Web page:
The Food and Drug Administration (FDA) issued a warning last week that several workout-booster and fat-burning products should be pulled from the market immediately because they contain an ingredient called DMAA (dimethylamylamine). The products, Jack3D (pronounced Jacked) and OxyElite Pro, are both marketed by USPlabs.
Back in 2011 the FDA sent letters to all 10 marketers of DMAA products, asking them to voluntarily stop marketing such products. All but USPlabs complied. The company continues to claim that the products are safe and legal.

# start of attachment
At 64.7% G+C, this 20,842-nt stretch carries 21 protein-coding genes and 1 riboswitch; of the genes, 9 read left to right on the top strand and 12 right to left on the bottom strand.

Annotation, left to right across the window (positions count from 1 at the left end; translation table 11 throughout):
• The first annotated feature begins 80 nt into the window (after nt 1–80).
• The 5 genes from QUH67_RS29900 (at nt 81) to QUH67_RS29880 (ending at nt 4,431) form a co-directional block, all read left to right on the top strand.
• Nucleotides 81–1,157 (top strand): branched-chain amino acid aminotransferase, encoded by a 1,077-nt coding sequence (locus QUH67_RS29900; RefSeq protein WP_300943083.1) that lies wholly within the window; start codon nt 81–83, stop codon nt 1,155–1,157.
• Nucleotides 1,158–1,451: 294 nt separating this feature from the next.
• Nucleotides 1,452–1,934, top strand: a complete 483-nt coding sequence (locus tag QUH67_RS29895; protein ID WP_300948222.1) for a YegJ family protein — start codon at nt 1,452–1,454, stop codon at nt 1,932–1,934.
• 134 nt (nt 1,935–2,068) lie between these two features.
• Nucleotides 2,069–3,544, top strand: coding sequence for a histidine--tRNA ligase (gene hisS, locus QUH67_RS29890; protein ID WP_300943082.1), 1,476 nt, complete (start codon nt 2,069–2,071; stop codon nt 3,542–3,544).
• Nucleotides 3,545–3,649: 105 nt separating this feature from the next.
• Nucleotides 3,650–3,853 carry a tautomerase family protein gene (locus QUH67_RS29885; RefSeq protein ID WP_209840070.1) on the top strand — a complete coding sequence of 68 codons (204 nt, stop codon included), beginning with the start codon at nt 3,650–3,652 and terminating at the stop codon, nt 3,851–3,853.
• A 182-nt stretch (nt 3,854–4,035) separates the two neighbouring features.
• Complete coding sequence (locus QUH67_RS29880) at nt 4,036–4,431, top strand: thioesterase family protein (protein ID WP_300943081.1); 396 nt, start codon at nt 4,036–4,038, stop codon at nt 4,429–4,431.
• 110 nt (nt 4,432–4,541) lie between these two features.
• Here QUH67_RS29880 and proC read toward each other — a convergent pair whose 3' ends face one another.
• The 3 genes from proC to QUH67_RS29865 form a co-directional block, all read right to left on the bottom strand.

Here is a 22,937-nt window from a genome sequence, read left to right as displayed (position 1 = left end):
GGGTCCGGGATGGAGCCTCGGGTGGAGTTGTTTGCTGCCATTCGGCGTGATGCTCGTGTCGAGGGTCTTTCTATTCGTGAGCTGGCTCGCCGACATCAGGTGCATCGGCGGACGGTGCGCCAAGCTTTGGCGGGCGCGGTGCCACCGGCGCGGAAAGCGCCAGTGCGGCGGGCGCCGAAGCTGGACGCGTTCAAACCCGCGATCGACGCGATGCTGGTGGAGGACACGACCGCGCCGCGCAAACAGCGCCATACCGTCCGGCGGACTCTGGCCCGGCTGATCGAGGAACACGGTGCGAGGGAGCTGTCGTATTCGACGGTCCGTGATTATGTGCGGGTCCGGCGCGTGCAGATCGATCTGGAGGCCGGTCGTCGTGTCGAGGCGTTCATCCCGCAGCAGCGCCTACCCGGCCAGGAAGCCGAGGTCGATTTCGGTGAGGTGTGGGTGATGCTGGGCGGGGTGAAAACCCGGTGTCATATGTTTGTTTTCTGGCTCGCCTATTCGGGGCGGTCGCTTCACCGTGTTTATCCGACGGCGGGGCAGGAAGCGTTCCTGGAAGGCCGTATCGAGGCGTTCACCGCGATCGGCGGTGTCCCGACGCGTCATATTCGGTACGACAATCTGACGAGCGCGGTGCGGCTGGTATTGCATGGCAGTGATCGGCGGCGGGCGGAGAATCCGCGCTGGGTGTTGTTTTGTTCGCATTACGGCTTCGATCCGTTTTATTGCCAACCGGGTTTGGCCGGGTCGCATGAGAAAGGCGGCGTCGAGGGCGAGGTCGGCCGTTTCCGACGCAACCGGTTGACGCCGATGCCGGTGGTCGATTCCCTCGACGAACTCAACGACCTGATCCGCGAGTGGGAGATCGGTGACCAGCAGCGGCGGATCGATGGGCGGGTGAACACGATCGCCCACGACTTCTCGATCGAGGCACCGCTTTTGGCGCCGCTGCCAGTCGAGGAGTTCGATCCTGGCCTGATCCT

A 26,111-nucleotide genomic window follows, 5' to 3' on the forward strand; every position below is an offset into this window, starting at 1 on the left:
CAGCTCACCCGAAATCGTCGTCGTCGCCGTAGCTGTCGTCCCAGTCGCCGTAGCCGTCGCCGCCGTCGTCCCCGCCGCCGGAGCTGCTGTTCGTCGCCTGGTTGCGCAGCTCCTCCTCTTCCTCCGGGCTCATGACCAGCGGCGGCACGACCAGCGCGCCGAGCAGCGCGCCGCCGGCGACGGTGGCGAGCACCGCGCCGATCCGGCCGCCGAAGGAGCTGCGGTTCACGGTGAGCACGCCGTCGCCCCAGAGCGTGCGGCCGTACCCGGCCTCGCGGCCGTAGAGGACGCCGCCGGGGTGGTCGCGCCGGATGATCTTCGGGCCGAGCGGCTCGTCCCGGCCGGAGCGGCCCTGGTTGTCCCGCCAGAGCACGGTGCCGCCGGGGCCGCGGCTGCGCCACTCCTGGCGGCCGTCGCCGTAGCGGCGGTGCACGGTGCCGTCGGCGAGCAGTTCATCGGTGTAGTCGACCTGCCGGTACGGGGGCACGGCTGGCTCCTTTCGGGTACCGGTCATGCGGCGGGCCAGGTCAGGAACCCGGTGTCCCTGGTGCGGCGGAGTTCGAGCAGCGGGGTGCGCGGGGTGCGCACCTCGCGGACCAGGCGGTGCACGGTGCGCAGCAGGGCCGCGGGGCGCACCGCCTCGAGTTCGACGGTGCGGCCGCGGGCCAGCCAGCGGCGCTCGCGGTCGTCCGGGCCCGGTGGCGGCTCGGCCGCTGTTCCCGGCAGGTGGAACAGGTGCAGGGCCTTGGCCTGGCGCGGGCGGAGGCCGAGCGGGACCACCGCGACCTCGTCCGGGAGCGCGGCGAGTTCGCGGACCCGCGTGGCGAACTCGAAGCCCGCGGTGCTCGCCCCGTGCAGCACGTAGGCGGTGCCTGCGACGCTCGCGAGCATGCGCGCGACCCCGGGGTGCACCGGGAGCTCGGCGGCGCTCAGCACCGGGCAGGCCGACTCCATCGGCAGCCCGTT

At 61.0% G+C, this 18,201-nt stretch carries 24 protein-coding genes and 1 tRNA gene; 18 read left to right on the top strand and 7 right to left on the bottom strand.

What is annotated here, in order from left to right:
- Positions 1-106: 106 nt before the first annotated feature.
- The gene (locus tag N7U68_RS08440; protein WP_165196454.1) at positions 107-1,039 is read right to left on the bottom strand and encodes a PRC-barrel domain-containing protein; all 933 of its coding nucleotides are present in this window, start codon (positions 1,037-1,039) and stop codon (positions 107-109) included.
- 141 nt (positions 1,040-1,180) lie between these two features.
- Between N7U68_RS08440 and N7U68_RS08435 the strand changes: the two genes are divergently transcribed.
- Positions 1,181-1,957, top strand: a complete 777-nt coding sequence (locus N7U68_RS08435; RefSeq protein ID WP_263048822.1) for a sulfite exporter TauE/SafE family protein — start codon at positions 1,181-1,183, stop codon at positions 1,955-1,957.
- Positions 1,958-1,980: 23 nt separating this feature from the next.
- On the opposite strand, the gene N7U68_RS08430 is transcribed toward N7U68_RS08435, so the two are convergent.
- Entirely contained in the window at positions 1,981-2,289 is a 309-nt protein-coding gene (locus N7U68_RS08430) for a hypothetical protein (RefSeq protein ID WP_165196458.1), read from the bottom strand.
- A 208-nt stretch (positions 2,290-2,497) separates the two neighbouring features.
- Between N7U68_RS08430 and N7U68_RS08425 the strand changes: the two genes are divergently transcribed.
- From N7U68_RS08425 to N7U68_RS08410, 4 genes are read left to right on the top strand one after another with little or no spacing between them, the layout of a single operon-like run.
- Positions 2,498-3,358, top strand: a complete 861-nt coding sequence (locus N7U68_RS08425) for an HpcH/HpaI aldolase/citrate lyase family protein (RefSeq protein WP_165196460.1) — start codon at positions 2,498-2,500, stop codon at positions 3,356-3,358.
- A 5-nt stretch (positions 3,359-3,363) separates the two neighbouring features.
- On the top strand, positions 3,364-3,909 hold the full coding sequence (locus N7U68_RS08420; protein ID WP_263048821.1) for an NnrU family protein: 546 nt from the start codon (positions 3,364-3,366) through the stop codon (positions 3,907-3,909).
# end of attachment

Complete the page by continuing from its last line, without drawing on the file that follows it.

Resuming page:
According to the FDA, there have been 86 reports of health problems, including 5 deaths, among persons taking products containing DMAA. That does not prove that DMAA is dangerous, of course, and its not even the primary reason the FDA is asking that the products be removed from shelves. The FDA simply argues that DMAA does not fit the legal definition of a dietary supplement, and therefore it cannot be sold without prior FDA approval. I would agree; it's a drug. DMAA was actually developed by a pharmaceutical company in the 1940s and sold as a nasal decongestant until the 1980s. It stretches credulity a bit to suggest that it is a natural “supplement to the diet” when added to a workout-boosting product.